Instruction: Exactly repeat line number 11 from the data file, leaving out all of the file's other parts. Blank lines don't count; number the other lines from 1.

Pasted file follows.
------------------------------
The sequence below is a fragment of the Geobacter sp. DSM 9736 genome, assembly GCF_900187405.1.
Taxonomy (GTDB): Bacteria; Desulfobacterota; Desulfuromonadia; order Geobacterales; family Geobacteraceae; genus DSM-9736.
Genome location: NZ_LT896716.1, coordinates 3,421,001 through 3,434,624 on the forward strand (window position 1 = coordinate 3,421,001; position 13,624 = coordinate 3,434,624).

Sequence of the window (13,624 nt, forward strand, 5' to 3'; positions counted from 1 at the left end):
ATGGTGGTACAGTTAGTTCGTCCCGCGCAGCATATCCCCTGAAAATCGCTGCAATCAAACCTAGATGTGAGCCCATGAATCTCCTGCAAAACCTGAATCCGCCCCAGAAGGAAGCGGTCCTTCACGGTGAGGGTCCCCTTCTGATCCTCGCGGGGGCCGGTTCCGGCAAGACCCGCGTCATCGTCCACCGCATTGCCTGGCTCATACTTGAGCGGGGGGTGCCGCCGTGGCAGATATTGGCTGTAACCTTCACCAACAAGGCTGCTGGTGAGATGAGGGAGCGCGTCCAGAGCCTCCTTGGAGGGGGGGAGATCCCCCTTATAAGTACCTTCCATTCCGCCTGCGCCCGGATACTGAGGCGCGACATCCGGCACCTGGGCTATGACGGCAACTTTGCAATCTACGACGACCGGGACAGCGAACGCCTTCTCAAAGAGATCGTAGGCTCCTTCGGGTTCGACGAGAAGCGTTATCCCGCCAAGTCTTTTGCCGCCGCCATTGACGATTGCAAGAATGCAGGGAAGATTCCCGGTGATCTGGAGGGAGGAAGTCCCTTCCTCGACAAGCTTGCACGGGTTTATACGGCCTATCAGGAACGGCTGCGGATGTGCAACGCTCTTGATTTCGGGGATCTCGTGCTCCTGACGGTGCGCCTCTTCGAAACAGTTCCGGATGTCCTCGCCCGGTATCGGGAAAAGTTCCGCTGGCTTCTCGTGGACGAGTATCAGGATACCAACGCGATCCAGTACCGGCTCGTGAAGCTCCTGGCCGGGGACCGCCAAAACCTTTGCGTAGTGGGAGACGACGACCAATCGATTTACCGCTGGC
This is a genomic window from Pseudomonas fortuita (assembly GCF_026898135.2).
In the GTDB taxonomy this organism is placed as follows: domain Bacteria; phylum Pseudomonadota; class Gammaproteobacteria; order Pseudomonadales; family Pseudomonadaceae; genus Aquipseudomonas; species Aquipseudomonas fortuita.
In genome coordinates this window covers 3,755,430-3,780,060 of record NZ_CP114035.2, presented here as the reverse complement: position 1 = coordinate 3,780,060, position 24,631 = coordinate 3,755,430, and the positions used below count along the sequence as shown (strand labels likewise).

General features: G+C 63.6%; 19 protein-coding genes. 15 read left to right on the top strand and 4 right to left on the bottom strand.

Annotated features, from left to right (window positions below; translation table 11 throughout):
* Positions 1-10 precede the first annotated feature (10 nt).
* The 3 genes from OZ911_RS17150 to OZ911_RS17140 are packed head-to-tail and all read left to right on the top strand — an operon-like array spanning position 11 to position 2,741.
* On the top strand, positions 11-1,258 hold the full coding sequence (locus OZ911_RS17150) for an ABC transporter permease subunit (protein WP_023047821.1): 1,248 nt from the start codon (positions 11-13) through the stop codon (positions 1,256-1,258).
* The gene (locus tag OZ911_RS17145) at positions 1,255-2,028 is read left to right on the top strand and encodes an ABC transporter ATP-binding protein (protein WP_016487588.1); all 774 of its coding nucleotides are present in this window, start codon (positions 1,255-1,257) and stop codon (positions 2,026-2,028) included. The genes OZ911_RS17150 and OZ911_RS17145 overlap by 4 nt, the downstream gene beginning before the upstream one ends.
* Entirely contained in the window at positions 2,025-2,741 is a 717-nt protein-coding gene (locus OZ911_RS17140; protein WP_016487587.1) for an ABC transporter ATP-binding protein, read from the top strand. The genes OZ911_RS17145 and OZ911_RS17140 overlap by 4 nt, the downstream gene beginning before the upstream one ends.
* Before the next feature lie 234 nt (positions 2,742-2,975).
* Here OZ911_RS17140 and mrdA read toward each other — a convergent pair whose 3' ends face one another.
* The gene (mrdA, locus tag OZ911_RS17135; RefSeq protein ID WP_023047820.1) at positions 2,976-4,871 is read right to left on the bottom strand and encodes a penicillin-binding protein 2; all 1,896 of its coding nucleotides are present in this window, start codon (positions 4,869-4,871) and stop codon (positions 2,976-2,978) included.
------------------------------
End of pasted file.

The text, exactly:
* Positions 1-10 precede the first annotated feature (10 nt).